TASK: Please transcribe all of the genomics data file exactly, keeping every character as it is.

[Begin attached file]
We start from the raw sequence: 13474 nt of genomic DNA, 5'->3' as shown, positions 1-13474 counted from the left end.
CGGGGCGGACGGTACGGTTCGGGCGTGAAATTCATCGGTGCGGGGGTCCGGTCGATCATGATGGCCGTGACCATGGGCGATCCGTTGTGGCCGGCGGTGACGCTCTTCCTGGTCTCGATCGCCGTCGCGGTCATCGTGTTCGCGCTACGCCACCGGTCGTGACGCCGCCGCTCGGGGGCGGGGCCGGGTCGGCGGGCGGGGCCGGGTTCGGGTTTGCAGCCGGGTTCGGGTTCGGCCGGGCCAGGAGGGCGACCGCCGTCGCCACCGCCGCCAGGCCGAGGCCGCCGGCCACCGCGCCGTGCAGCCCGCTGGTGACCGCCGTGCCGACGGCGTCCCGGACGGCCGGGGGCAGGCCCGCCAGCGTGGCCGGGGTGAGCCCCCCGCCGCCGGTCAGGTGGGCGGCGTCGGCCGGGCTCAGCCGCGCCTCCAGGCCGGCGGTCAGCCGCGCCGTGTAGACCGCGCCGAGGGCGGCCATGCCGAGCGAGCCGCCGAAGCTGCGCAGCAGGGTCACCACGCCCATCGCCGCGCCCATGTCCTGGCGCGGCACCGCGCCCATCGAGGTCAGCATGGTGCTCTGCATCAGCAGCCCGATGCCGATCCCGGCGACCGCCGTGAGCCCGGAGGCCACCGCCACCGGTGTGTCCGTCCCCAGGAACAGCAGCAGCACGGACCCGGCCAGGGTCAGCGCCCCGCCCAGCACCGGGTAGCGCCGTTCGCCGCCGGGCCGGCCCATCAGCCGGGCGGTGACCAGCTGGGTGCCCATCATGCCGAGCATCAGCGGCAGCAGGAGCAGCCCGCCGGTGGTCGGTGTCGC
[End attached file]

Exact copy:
We start from the raw sequence: 13474 nt of genomic DNA, 5'->3' as shown, positions 1-13474 counted from the left end.
CGGGGCGGACGGTACGGTTCGGGCGTGAAATTCATCGGTGCGGGGGTCCGGTCGATCATGATGGCCGTGACCATGGGCGATCCGTTGTGGCCGGCGGTGACGCTCTTCCTGGTCTCGATCGCCGTCGCGGTCATCGTGTTCGCGCTACGCCACCGGTCGTGACGCCGCCGCTCGGGGGCGGGGCCGGGTCGGCGGGCGGGGCCGGGTTCGGGTTTGCAGCCGGGTTCGGGTTCGGCCGGGCCAGGAGGGCGACCGCCGTCGCCACCGCCGCCAGGCCGAGGCCGCCGGCCACCGCGCCGTGCAGCCCGCTGGTGACCGCCGTGCCGACGGCGTCCCGGACGGCCGGGGGCAGGCCCGCCAGCGTGGCCGGGGTGAGCCCCCCGCCGCCGGTCAGGTGGGCGGCGTCGGCCGGGCTCAGCCGCGCCTCCAGGCCGGCGGTCAGCCGCGCCGTGTAGACCGCGCCGAGGGCGGCCATGCCGAGCGAGCCGCCGAAGCTGCGCAGCAGGGTCACCACGCCCATCGCCGCGCCCATGTCCTGGCGCGGCACCGCGCCCATCGAGGTCAGCATGGTGCTCTGCATCAGCAGCCCGATGCCGATCCCGGCGACCGCCGTGAGCCCGGAGGCCACCGCCACCGGTGTGTCCGTCCCCAGGAACAGCAGCAGCACGGACCCGGCCAGGGTCAGCGCCCCGCCCAGCACCGGGTAGCGCCGTTCGCCGCCGGGCCGGCCCATCAGCCGGGCGGTGACCAGCTGGGTGCCCATCATGCCGAGCATCAGCGGCAGCAGGAGCAGCCCGCCGGTGGTCGGTGTCGC